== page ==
Gail Stearns’s biography, Writing Pauline: Wisdom from a Long Life, is the story of an ordinary eastern Washington woman who came to some extraordinary conclusions in the twilight of a long and often frustrated life.

Stearns, director of the Common Ministry and an adjunct faculty member in Women’s Studies and the Honors College at Washington State University, wrote the biography based on notes, journals, and oral interviews with Spokane native Pauline Thompson, an educator, nurse, veteran, and activist who died in 2000 at age 95.

Stearns notes in Chapter One that “one cannot understand Pauline without acknowledging paradox.” Paradox is a constant theme throughout Pauline’s life and Stearns’s book about it. In religion, she was raised a strict Methodist, had a falling out with God, and later reconverted to Christianity. In relationships, she waded in and out of heterosexual and homosexual affairs, was pro-choice, and yet believed marriage was a moral imperative for women. In politics, she was a patriotic veteran, yet criticized U.S. policies, had communist leanings, and was arrested for political activism.

Raised in the Spokane area, Thompson entered pre-med at WSU in 1921 after feeling called by God to become a doctor. She was—perhaps unjustly—barred from medical school when a physician proclaimed her not strong enough for the physical rigors of medical training, a setback that left her professionally and personally unfulfilled for years. She then shifted her academic focus, earning two master’s degrees in English and a Ph.D. in education from Columbia University.

Despite a successful career teaching English, she was continually pulled toward medicine. After several failed relationships with men—including one marriage and two abortions—she decided to go to nursing school, and there initiated her first homosexual experience, falling in love with her senior nurse. The woman left her three years later, a rejection that catapulted Pauline into several pointless heterosexual relationships, notably with a married father-of-two who was the school librarian where she taught.

Feeling called to “fight for democracy,” she enlisted as an army nurse in World War II, working in U.S. migrant labor camps and eventually the Army hospitals of France, where she began a long-term relationship with a fellow female nurse. They denied their homosexual relationship in order to remain on active duty, but after the war, moved into a house together in Berkeley. Pauline eventually left her for a man—an affair that also went nowhere.

Her longest love, while unrequited, was a decades-long infatuation with her female Jungian analyst under whom she studied for years and credited with helping transform her “fool’s life” into something more meaningful. The further she delved into Jungian analysis, the more she linked Carl Jung’s philosophy with a religious quest to find Jesus. After retirement, she embraced the Quaker religion and intensified her political activism, leading to several arrests for civil disobedience at anti-nuclear protests.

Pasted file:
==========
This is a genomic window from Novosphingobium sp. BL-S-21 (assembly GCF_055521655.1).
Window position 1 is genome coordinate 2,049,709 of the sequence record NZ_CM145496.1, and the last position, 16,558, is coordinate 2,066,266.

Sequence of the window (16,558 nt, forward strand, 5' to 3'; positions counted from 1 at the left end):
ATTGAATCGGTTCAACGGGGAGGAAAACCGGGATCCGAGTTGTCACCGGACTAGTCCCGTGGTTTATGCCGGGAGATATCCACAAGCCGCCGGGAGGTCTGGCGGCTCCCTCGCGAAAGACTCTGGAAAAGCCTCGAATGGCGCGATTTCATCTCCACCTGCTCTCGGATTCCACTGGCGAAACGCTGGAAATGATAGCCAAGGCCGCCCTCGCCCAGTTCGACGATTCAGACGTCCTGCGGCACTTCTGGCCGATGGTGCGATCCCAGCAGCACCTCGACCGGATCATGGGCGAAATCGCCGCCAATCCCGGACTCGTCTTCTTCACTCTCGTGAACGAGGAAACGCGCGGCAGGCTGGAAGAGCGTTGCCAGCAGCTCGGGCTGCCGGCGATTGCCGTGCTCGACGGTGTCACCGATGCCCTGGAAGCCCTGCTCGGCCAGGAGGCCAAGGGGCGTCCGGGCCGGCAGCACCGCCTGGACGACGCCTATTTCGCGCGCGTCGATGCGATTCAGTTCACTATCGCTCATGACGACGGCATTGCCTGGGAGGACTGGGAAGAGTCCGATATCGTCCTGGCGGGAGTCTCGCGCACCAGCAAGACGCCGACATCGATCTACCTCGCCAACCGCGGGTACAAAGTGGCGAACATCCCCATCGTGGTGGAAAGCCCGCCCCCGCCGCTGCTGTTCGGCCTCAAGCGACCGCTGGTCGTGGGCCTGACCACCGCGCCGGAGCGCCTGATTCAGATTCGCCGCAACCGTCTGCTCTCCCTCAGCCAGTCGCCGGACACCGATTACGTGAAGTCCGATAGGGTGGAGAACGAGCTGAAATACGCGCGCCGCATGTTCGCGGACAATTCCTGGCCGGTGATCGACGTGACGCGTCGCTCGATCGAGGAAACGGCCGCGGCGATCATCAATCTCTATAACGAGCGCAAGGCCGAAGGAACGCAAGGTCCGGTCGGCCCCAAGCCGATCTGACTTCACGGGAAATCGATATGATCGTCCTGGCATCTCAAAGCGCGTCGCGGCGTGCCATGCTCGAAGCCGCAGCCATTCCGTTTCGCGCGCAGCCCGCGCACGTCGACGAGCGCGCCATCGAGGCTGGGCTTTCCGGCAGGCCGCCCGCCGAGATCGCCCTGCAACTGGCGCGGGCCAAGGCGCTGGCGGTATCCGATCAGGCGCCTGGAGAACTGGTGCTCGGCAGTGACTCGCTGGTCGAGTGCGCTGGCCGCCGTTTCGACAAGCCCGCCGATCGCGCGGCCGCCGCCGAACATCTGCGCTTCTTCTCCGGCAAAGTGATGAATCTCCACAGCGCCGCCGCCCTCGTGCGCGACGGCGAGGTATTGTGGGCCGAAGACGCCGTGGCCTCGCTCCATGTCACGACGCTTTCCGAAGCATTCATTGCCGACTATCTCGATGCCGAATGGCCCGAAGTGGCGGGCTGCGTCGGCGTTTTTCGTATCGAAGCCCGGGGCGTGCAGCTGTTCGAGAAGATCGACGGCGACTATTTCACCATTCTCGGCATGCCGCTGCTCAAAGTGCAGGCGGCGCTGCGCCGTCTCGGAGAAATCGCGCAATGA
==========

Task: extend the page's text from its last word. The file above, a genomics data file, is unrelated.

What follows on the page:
Stearns describes an elderly Pauline as someone who left “one of two immediate impressions . . .

“Either one felt Pauline had lost her mind, or at least simply talked too much and he or she could not get away soon enough, or one sensed she was a wise elder and was eager for further conversation with her.”

Writing Pauline is similar. Pauline’s ramblings about religious symbolism and Jungian psychology sometimes seem muddled and strange, while other reflections are poignantly sage. Stearns balances this paradox aptly, and helps the reader appreciate Pauline as less of a “batty old woman” and more of a “wisened elder.” She writes with authority when theorizing in the introduction and conclusion, helping simplify the crisscrossing themes of feminist theory, theology, and Jungian psychology. But academic twist aside, Writing Pauline is mostly about a regular woman wrestling with career, religion, sexuality, politics, and self-reflection. She wasn’t prominent or famous. But her struggles with some complicated cultural issues imparted an important lesson—that wisdom gained over the course of a long life can be life’s biggest gift.

Stearns writes, “as I learned the stories of her life, I sensed an incongruence between the foolishness of her youth and the depth of perception she achieved in her old age.” By sharing those life stories, Stearns illuminates one woman’s path from “foolishness to wisdom.”

Gail Stearns
Hamilton Books
Lanham, MD
2005